Feeling of another's false-knowing
Humphry 2011 MA.pdf (1.240Mb)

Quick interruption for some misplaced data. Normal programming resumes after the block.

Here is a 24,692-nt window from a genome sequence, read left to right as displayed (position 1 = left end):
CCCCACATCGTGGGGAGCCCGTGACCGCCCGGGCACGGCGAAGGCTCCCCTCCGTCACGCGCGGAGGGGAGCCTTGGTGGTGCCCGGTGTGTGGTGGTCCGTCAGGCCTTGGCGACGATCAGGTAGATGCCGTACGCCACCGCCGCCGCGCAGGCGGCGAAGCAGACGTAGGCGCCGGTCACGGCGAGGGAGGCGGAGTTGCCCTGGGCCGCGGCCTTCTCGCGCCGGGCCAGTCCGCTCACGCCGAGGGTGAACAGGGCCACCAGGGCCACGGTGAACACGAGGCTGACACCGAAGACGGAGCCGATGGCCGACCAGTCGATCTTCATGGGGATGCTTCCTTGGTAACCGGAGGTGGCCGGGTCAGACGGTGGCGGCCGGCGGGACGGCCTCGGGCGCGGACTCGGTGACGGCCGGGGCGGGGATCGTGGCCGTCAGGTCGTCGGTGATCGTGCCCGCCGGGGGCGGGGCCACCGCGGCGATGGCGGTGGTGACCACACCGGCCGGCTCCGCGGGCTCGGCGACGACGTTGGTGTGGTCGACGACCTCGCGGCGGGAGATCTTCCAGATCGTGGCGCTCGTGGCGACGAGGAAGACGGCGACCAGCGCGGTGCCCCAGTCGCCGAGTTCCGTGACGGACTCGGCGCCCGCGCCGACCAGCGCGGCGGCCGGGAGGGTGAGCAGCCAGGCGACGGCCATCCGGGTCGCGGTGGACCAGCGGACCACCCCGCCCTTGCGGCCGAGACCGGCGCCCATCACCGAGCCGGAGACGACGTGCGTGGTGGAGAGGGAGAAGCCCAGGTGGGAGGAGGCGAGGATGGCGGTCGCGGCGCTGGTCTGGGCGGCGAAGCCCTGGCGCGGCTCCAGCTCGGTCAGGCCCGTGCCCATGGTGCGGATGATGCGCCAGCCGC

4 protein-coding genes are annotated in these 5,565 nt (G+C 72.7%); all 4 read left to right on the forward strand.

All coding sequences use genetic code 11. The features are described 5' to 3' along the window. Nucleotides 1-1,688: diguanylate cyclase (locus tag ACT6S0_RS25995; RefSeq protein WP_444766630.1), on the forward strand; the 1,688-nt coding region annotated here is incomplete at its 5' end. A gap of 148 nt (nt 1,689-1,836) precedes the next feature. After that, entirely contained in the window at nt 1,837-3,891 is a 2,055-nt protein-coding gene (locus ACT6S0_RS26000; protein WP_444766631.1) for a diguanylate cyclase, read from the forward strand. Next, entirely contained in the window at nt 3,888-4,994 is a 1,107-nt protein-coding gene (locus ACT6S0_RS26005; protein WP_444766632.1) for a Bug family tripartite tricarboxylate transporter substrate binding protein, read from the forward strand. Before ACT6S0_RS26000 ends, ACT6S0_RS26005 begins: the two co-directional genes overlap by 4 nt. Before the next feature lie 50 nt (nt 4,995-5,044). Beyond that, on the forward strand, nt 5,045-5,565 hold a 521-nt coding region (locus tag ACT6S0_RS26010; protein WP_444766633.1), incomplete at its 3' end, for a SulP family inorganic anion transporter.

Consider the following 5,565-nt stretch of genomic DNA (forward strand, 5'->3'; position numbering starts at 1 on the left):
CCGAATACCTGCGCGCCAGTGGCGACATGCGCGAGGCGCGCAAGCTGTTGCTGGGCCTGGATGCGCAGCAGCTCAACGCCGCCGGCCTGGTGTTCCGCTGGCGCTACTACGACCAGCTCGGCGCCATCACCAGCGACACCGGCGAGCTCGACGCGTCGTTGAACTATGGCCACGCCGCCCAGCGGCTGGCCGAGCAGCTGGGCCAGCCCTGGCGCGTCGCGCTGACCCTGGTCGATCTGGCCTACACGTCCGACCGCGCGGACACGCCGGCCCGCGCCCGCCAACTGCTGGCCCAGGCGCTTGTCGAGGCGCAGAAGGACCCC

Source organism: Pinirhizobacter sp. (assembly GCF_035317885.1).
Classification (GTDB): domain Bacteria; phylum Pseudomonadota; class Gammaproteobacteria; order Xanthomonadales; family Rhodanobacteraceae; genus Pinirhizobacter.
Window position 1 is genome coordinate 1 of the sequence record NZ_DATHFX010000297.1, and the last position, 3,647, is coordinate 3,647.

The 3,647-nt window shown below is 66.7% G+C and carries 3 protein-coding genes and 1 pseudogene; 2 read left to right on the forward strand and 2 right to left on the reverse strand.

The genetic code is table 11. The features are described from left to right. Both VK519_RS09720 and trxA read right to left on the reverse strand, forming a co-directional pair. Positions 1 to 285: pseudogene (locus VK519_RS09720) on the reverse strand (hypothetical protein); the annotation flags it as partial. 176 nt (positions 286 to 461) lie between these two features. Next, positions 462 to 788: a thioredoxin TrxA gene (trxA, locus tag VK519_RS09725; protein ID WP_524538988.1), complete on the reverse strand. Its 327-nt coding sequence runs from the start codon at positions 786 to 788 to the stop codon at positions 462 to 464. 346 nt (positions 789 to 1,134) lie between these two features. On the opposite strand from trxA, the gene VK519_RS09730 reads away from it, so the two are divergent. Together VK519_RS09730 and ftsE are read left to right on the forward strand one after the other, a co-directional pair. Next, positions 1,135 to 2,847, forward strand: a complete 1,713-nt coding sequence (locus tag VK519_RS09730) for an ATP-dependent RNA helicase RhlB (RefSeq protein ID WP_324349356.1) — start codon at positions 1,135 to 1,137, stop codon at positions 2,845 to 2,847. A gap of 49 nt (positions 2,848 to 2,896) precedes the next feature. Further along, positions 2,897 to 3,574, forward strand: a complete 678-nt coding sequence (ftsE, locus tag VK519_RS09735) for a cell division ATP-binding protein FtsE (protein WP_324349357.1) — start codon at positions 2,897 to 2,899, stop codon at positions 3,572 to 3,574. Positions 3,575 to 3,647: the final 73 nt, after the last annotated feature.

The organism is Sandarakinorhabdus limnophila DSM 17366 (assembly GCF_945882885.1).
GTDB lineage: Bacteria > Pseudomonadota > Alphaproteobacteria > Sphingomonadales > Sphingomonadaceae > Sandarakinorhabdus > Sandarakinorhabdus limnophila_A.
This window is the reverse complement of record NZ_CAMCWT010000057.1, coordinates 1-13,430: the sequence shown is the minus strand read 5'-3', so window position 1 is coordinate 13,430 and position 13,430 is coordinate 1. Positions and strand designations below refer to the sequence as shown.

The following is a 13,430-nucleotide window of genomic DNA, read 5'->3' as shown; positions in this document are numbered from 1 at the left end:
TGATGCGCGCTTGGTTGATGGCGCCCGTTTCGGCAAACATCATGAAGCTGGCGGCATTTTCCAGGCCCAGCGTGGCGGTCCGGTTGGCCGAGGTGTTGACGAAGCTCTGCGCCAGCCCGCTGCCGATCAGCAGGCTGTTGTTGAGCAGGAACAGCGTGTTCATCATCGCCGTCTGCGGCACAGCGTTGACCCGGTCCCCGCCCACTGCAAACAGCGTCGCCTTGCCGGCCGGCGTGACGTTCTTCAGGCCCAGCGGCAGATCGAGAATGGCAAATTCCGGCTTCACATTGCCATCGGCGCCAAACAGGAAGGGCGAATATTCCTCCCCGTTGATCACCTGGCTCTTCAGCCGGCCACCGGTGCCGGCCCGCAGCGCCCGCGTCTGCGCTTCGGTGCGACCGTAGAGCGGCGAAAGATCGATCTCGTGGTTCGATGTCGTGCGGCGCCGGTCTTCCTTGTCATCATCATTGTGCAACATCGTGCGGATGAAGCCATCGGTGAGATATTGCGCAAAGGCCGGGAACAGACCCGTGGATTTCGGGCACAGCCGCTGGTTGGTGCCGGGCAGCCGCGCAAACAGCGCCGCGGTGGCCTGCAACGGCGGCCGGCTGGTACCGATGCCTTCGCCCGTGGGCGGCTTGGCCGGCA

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This paper describes a two part experiment exploring the relationship between Feeling of Another’s Knowing and deception detection. In Experiment 1, eight subjects were filmed answering the same set of questions twice, for first set they were asked to answer truthfully, and for the second set they were asked to lie. Participants were also interviewed recounting a holiday story from memory and fabricating a story from a set list of foreign destinations. These filmed interviews were analysed and coded, focusing on ten indicators of deception. Though most of the literature suggests that speech rate slows when a person is lying, our results indicated that the majority of our subjects speech rate actually increased when they were lying. In addition, participants looked at the interviewer more, and decreased the amount they smiled when they were being untruthful. For Experiment 2, 24 participants were shown clips from the first experiment. For part one of Experiment 2, audio-only and video-only clips from the holiday story portion of the filmed interviews were shown to participants. They were asked to rate each clip, on a 7-point scale, on how certain they believed the individual was. The results showed that when presented with a video-only clip, participants were better at spotting the deceptive clips than identifying certainty or the clips containing the honest stories. The second part of the experiment had participants watching the interviewees’ responses (truthful and untruthful) to the two rounds of questions in Experiment 1 in their original format. They were asked to determine which of the two clips showed the individual being deceptive. The participants scored higher than what would be expected by chance in determining which clips contained false answers.